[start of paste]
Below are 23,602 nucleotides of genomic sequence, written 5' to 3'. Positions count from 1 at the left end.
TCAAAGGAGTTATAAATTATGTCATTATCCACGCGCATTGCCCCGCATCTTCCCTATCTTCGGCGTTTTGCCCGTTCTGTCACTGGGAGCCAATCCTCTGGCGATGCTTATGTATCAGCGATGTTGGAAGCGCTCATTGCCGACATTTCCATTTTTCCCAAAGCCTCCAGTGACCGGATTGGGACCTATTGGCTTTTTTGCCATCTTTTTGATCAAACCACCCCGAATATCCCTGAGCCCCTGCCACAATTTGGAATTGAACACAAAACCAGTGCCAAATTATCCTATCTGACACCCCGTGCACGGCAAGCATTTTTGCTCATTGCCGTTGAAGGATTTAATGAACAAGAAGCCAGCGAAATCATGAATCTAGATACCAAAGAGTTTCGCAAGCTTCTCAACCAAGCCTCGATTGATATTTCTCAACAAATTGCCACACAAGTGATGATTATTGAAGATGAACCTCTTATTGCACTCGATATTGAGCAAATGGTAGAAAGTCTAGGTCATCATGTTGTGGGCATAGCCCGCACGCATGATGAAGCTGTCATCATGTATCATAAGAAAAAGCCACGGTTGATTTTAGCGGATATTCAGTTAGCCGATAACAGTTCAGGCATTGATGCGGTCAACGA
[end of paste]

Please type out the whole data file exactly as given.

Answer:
Below are 23,602 nucleotides of genomic sequence, written 5' to 3'. Positions count from 1 at the left end.
TCAAAGGAGTTATAAATTATGTCATTATCCACGCGCATTGCCCCGCATCTTCCCTATCTTCGGCGTTTTGCCCGTTCTGTCACTGGGAGCCAATCCTCTGGCGATGCTTATGTATCAGCGATGTTGGAAGCGCTCATTGCCGACATTTCCATTTTTCCCAAAGCCTCCAGTGACCGGATTGGGACCTATTGGCTTTTTTGCCATCTTTTTGATCAAACCACCCCGAATATCCCTGAGCCCCTGCCACAATTTGGAATTGAACACAAAACCAGTGCCAAATTATCCTATCTGACACCCCGTGCACGGCAAGCATTTTTGCTCATTGCCGTTGAAGGATTTAATGAACAAGAAGCCAGCGAAATCATGAATCTAGATACCAAAGAGTTTCGCAAGCTTCTCAACCAAGCCTCGATTGATATTTCTCAACAAATTGCCACACAAGTGATGATTATTGAAGATGAACCTCTTATTGCACTCGATATTGAGCAAATGGTAGAAAGTCTAGGTCATCATGTTGTGGGCATAGCCCGCACGCATGATGAAGCTGTCATCATGTATCATAAGAAAAAGCCACGGTTGATTTTAGCGGATATTCAGTTAGCCGATAACAGTTCAGGCATTGATGCGGTCAACGA